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Staff Scientist

David A Kupferschmidt, Ph.D.

Integrative Neuroscience Section

Porter Neuroscience Research Center
Building 35 Room 1C-905
35 Convent Drive
Bethesda MD 20892-3702
Office: (301) 402-7209
Lab: (301) 402-7209

david.kupferschmidt@nih.gov

Dr. Kupferschmidt earned his M.A. (2007) and Ph.D. (2012) in Psychology from the University of Toronto, where he studied the neurochemistry of stress and relapse to drug seeking. During his postdoctoral fellowship at the National Institute on Alcohol Abuse and Alcoholism, Dr. Kupferschmidt combined neurophysiology with optical, viral, and transgenic tools to assess synaptic and circuit mechanisms of skill and habit learning. Dr. Kupferschmidt also established novel approaches to monitor in vivo calcium dynamics in discrete projections from prefrontal and sensorimotor cortices to the striatum to probe real-time circuit function during action learning. Dr. Kupferschmidt joined NINDS in 2017 as the lead scientist in the lab of NIMH Director, Dr. Joshua A. Gordon. In consultation with Dr. Gordon, Dr. Kupferschmidt guides research into the neural circuit basis of cognitive functions such as working memory, and their dysfunction in mouse models of genetic susceptibility to neuropsychiatric disease, particularly schizophrenia.



Working memory, the storing of behaviorally relevant information on a timescale of seconds, is a central component of cognition. Working memory deficits also feature prominently in many psychiatric disorders, including schizophrenia. Complex networks of neurons across the brain appear to work in concert to produce normal working memory. Dysfunction of this cognitive domain in schizophrenia may therefore arise from the widespread neural circuit dysconnectivity observed in patients with, and models of, this disorder. Importantly, however, the neural computations that give rise to normal and disordered working memory function, and the micro- and macro-circuits of neurons that subserve these computations, are largely unknown.

In the Integrative Neuroscience Section (INS), there are two principal goals: [1] probe the neural circuit basis of normal cognition, including working memory; and [2] characterize the neural circuit and cognitive dysfunction in mouse models of genetic susceptibility to schizophrenia and related disorders to both understand their pathophysiology and identify novel treatment targets. The section uses in vivo electrophysiology and other neural circuit tools (e.g. in vivo fiber photometry, fluorescence imaging) to record the function of discrete cells and circuits in freely moving animals, and use optogenetic tools to control this function in real-time during behavior. The work focuses on the neural computations within, and circuit-level interactions between, the prefrontal cortex, hippocampus, thalamus, and amygdala. The section also aims to identify molecular targets that influence connectivity within and between these structures, and plasticity mechanisms that may be leveraged to counteract circuit dysconnectivity in psychiatric disease-related models.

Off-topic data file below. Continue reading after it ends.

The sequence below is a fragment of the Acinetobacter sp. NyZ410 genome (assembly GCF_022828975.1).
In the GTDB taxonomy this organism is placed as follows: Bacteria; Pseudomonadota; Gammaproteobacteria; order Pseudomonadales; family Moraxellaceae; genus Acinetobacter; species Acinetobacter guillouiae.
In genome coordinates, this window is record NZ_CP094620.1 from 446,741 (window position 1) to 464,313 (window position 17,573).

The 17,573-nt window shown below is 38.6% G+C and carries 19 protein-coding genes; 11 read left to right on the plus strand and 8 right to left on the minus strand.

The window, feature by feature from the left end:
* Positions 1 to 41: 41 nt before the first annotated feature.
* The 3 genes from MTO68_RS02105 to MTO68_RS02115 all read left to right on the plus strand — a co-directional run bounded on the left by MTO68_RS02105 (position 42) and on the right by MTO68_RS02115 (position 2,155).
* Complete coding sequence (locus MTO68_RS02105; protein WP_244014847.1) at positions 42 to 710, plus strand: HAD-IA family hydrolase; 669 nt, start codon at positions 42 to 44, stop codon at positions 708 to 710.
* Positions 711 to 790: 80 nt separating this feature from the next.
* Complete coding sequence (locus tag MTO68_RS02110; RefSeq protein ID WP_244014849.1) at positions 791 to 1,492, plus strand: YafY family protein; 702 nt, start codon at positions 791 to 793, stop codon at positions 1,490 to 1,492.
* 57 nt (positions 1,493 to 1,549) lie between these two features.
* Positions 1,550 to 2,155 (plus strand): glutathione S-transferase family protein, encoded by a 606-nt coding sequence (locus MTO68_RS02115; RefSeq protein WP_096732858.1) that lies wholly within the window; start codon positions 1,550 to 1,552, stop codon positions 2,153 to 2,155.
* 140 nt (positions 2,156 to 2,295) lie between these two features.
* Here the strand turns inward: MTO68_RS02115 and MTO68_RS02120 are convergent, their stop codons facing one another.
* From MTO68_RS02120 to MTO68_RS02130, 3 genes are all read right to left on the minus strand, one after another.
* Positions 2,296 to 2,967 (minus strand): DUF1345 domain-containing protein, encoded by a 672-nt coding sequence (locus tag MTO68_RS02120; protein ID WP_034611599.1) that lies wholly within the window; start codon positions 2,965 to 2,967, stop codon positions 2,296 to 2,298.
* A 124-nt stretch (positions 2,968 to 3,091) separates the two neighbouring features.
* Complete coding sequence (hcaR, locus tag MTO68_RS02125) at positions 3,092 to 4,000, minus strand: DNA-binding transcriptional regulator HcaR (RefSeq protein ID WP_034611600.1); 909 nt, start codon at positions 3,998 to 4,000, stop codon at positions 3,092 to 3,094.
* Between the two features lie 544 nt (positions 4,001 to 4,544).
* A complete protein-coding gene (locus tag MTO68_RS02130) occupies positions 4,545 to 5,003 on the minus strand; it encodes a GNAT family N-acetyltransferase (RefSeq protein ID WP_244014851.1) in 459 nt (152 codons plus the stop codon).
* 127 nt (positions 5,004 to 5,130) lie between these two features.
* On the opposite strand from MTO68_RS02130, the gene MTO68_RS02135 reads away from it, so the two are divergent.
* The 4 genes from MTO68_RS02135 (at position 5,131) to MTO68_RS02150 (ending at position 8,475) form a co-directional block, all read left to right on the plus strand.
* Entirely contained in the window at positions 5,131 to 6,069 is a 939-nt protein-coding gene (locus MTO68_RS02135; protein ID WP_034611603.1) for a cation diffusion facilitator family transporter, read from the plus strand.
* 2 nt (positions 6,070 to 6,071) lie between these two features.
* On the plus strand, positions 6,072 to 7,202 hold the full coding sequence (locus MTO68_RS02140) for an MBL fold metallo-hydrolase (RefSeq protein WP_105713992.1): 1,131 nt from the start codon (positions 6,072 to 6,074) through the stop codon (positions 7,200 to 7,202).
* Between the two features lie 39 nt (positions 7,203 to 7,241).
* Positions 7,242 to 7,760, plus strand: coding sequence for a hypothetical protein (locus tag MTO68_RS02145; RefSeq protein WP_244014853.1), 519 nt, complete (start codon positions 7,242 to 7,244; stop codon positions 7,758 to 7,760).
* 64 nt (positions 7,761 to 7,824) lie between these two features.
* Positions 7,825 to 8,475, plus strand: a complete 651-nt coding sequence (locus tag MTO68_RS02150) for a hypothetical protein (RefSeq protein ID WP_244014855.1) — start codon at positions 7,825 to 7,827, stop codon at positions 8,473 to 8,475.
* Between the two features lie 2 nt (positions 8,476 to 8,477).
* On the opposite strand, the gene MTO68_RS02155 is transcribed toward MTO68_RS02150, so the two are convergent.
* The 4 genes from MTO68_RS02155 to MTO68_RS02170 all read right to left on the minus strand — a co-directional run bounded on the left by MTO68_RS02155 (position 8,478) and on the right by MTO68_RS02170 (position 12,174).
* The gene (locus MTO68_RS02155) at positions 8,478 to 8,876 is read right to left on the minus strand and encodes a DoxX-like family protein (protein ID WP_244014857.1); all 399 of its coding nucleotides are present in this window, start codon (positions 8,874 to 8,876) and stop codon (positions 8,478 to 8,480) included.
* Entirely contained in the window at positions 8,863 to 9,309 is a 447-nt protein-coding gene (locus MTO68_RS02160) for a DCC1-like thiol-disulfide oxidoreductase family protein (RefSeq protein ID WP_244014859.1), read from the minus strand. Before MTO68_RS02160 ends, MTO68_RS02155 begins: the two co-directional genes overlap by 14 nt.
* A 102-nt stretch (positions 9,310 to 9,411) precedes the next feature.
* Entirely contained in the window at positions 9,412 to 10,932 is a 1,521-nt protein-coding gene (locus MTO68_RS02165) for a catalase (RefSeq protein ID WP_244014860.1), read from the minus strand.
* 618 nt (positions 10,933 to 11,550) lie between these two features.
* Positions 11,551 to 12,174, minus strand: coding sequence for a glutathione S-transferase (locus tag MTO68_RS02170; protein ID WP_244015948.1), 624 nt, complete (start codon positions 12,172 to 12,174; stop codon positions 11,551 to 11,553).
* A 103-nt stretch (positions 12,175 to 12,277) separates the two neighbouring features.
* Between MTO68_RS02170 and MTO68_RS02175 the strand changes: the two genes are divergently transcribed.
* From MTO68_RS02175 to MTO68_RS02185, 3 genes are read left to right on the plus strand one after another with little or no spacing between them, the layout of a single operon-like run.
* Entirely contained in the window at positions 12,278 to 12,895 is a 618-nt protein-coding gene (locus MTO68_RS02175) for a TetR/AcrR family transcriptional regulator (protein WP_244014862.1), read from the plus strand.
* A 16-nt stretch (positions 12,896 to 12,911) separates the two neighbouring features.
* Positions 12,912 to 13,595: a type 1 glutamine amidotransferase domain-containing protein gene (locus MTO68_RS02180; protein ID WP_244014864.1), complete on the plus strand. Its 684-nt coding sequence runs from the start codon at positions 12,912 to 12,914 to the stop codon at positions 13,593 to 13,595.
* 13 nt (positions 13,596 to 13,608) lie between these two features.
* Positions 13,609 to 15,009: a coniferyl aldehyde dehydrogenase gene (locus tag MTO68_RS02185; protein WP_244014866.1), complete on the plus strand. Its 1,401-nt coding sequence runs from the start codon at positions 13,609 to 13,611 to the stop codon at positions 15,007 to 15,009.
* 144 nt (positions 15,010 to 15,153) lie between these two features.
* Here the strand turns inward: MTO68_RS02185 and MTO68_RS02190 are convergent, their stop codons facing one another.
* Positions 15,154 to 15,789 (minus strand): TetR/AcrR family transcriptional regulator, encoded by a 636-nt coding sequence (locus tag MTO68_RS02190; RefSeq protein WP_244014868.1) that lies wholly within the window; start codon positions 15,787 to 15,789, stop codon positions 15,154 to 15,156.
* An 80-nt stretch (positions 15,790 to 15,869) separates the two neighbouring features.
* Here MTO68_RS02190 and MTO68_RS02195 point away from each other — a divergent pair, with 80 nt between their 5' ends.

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  • Emily Alway, B.S.
    Post baccalaureate IRTA Fellow

  • Joshua Gordon, M.D., Ph.D.
    Lead Investigator

  • Sofiya Hupalo, Ph.D.
    Postdoctoral IRTA Fellow

  • Rachel Mikofsky, B.A.
    Post baccalaureate IRTA Fellow

  • Maxym Myroshnychenko, Ph.D.
    Postdoctoral IRTA Fellow

  • Johannes Passecker, Ph.D.
    Visiting Scientist

  • 1) Kupferschmidt DA, Gordon JA (2018)
  • The dynamics of disordered dialogue: Prefrontal, hippocampal and thalamic miscommunication underlying working memory deficits in schizophrenia
  • Brain and Neuroscience Advances
  • 2) Kupferschmidt DA, Juczewski K, Cui G, Johnson KA, Lovinger DM (2017)
  • Parallel but dissociable processing in discrete corticostriatal inputs encodes skill learning
  • Neuron , 96(2), 476-489
  • 3) Kupferschmidt DA, Lovinger DM (2015)
  • Inhibition of presynaptic calcium transients in cortical inputs to the dorsolateral striatum by metabotropic GABA(B) and mGlu2/3 receptors
  • J Physiol , 593(10), 2295-310
  • 4) Atwood BK, Kupferschmidt DA, Lovinger DM (2014)
  • Opioids induce dissociable forms of long-term depression of excitatory inputs to the dorsal striatum
  • Nat Neurosci , 17(4), 540-8
  • 5) Kupferschmidt DA, Lovejoy DA, Rotzinger S, Erb S (2011)
  • Teneurin C-terminal associated peptide-1 blocks the effects of corticotropin-releasing factor on reinstatement of cocaine seeking and on cocaine-induced behavioural sensitization
  • Br J Pharmacol , 162(3), 574-83
View Pubmed Publication